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Beryl Is 2018’s First Hurricane —and Chris Could Be Brewing Off the East Coast

The first hurricane of 2018 is headed to the Caribbean.

Hurricane Beryl, a compact storm formed quickly in the mid-Atlantic yesterday. (It wasn’t even classified as a tropical storm 24 hours ago.) Forecasters at the National Hurricane Center say due to its small size, there is greater-than-usual uncertainty about its intensity.

In other words, it could be stronger than the official wind speed readings of 75 mph (making it a Category 1 storm) as of 5 a.m. ET on Friday.

Meanwhile, another atmospheric disturbance, located a few hundred miles southeast of the North Carolina coast, is likely to become a named storm in the next couple of days, say forecasters. That storm, which would be named Chris if it intensifies as expected, is expected to slowly move northwest and stall over the NC coast over the weekend.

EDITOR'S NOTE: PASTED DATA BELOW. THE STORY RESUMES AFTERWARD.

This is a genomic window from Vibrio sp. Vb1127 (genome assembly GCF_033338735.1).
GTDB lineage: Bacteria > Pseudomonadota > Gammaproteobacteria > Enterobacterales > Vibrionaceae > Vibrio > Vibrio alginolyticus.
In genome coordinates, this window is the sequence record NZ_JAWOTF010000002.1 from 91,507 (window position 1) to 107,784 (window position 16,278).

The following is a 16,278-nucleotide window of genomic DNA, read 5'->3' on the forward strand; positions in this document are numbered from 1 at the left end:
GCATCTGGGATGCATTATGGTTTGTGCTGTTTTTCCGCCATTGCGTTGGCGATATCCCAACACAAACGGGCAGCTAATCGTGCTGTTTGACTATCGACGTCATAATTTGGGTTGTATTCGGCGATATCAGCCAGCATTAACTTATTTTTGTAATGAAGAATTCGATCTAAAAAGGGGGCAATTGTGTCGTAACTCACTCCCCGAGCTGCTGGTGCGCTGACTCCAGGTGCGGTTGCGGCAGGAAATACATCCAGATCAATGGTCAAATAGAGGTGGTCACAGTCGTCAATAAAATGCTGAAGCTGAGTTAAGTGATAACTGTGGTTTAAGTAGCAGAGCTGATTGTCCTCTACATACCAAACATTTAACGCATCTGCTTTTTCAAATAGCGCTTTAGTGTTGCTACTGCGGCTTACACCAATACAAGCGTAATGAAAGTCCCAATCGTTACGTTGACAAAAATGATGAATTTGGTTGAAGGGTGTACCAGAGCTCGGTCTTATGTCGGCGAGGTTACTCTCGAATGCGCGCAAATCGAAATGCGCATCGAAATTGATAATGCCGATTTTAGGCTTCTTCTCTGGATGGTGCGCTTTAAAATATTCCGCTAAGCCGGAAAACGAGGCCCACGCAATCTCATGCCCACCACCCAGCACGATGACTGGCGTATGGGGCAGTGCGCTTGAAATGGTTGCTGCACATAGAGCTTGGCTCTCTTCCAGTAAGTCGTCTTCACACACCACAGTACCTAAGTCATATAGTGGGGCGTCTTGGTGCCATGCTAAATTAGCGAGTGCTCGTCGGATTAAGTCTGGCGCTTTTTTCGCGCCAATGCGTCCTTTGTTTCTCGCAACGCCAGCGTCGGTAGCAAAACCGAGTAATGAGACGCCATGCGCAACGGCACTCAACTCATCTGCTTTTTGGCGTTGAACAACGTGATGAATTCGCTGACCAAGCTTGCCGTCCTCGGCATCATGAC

Beryl, at present, is unlikely at present to be a major concern for Caribbean island residents. The National Hurricane Center days it will quickly weaken or dissipate before it reaches the Lesser Antilles. However, the remnants should bring some rain and wind.

The year’s first hurricane comes right after forecasters at Colorado State University revised their model for the 2018 hurricane season, lowering the number of expected named tropical storms to 11, four of which they expect to become hurricanes. A previous model released in May, predicted there would be between 14 and 18 named storms on the eastern seaboard, seven of which would be hurricanes.